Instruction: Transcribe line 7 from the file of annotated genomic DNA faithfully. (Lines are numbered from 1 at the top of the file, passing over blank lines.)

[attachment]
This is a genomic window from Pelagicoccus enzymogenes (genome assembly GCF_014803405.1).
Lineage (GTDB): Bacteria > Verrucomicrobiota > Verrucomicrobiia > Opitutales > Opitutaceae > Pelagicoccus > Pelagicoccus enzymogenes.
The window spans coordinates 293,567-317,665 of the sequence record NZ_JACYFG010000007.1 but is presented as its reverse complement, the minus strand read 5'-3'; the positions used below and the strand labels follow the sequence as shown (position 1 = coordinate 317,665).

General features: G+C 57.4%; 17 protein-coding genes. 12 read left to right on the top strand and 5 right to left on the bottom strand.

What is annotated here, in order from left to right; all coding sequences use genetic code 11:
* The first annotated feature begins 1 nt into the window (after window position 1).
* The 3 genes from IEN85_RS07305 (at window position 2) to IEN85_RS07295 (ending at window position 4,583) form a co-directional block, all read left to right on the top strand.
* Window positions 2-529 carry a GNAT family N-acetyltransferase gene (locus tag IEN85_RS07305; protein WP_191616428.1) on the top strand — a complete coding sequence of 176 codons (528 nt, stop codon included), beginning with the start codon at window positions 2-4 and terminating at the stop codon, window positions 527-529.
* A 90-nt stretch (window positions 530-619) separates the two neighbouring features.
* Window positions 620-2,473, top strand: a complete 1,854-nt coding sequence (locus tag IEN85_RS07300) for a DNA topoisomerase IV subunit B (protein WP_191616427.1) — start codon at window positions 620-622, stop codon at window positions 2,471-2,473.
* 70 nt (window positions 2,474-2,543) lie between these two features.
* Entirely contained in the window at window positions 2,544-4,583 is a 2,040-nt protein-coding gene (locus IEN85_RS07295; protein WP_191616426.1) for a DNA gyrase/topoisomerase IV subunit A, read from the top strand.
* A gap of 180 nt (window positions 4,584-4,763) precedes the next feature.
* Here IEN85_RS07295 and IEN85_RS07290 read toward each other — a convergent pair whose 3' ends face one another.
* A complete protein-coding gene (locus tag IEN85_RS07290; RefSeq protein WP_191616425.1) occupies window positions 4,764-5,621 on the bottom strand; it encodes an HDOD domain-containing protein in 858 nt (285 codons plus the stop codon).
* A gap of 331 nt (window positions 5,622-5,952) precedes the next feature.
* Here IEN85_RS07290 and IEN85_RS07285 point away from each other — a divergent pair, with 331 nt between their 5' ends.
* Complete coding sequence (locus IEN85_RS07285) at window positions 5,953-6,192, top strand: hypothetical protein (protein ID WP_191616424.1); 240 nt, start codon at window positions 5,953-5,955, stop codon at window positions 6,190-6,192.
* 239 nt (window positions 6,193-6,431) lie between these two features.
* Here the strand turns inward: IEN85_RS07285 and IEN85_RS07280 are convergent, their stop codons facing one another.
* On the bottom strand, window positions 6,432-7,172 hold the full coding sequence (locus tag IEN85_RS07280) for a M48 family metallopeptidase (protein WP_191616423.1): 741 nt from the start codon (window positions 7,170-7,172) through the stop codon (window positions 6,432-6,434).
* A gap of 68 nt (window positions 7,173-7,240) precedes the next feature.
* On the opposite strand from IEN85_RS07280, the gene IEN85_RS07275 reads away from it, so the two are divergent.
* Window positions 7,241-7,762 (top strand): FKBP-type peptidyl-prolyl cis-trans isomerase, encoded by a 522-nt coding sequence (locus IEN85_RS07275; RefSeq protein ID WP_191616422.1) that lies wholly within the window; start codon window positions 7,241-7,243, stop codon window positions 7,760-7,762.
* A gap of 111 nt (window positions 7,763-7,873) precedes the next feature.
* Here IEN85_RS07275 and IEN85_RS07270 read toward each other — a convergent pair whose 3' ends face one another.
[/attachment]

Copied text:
* The 3 genes from IEN85_RS07305 (at window position 2) to IEN85_RS07295 (ending at window position 4,583) form a co-directional block, all read left to right on the top strand.